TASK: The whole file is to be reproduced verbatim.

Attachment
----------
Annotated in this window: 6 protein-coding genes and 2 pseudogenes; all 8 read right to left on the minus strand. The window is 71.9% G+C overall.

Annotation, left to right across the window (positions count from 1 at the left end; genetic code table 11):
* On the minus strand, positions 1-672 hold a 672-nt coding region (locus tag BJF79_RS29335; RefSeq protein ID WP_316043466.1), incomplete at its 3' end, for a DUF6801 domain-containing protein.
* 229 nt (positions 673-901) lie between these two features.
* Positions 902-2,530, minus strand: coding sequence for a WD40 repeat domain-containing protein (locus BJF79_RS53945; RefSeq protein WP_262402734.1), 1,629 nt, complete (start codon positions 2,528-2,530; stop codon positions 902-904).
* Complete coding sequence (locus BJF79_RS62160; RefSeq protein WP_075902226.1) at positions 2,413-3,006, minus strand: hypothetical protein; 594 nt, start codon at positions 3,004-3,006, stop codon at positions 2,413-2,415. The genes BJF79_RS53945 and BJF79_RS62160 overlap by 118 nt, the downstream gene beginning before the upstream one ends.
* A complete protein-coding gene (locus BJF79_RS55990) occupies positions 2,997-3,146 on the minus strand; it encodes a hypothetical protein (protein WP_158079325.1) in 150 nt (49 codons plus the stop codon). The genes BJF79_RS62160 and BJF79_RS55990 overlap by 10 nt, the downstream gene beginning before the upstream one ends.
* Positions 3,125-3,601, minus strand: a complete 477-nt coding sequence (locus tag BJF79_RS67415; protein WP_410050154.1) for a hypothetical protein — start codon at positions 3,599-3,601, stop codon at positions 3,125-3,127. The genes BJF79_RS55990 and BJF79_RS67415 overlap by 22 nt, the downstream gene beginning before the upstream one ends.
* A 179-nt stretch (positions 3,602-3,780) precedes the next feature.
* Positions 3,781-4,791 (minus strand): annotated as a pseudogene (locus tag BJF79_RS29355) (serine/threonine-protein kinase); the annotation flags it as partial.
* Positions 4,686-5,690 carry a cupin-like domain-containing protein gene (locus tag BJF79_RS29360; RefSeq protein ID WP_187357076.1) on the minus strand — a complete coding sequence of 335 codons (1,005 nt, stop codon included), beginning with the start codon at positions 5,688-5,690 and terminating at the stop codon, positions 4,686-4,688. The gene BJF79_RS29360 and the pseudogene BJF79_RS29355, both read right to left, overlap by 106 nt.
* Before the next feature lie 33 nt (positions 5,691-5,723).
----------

Annotated in this window: 6 protein-coding genes and 2 pseudogenes; all 8 read right to left on the minus strand. The window is 71.9% G+C overall.

Annotation, left to right across the window (positions count from 1 at the left end; genetic code table 11):
* On the minus strand, positions 1-672 hold a 672-nt coding region (locus tag BJF79_RS29335; RefSeq protein ID WP_316043466.1), incomplete at its 3' end, for a DUF6801 domain-containing protein.
* 229 nt (positions 673-901) lie between these two features.
* Positions 902-2,530, minus strand: coding sequence for a WD40 repeat domain-containing protein (locus BJF79_RS53945; RefSeq protein WP_262402734.1), 1,629 nt, complete (start codon positions 2,528-2,530; stop codon positions 902-904).
* Complete coding sequence (locus BJF79_RS62160; RefSeq protein WP_075902226.1) at positions 2,413-3,006, minus strand: hypothetical protein; 594 nt, start codon at positions 3,004-3,006, stop codon at positions 2,413-2,415. The genes BJF79_RS53945 and BJF79_RS62160 overlap by 118 nt, the downstream gene beginning before the upstream one ends.
* A complete protein-coding gene (locus BJF79_RS55990) occupies positions 2,997-3,146 on the minus strand; it encodes a hypothetical protein (protein WP_158079325.1) in 150 nt (49 codons plus the stop codon). The genes BJF79_RS62160 and BJF79_RS55990 overlap by 10 nt, the downstream gene beginning before the upstream one ends.
* Positions 3,125-3,601, minus strand: a complete 477-nt coding sequence (locus tag BJF79_RS67415; protein WP_410050154.1) for a hypothetical protein — start codon at positions 3,599-3,601, stop codon at positions 3,125-3,127. The genes BJF79_RS55990 and BJF79_RS67415 overlap by 22 nt, the downstream gene beginning before the upstream one ends.
* A 179-nt stretch (positions 3,602-3,780) precedes the next feature.
* Positions 3,781-4,791 (minus strand): annotated as a pseudogene (locus tag BJF79_RS29355) (serine/threonine-protein kinase); the annotation flags it as partial.
* Positions 4,686-5,690 carry a cupin-like domain-containing protein gene (locus tag BJF79_RS29360; RefSeq protein ID WP_187357076.1) on the minus strand — a complete coding sequence of 335 codons (1,005 nt, stop codon included), beginning with the start codon at positions 5,688-5,690 and terminating at the stop codon, positions 4,686-4,688. The gene BJF79_RS29360 and the pseudogene BJF79_RS29355, both read right to left, overlap by 106 nt.
* Before the next feature lie 33 nt (positions 5,691-5,723).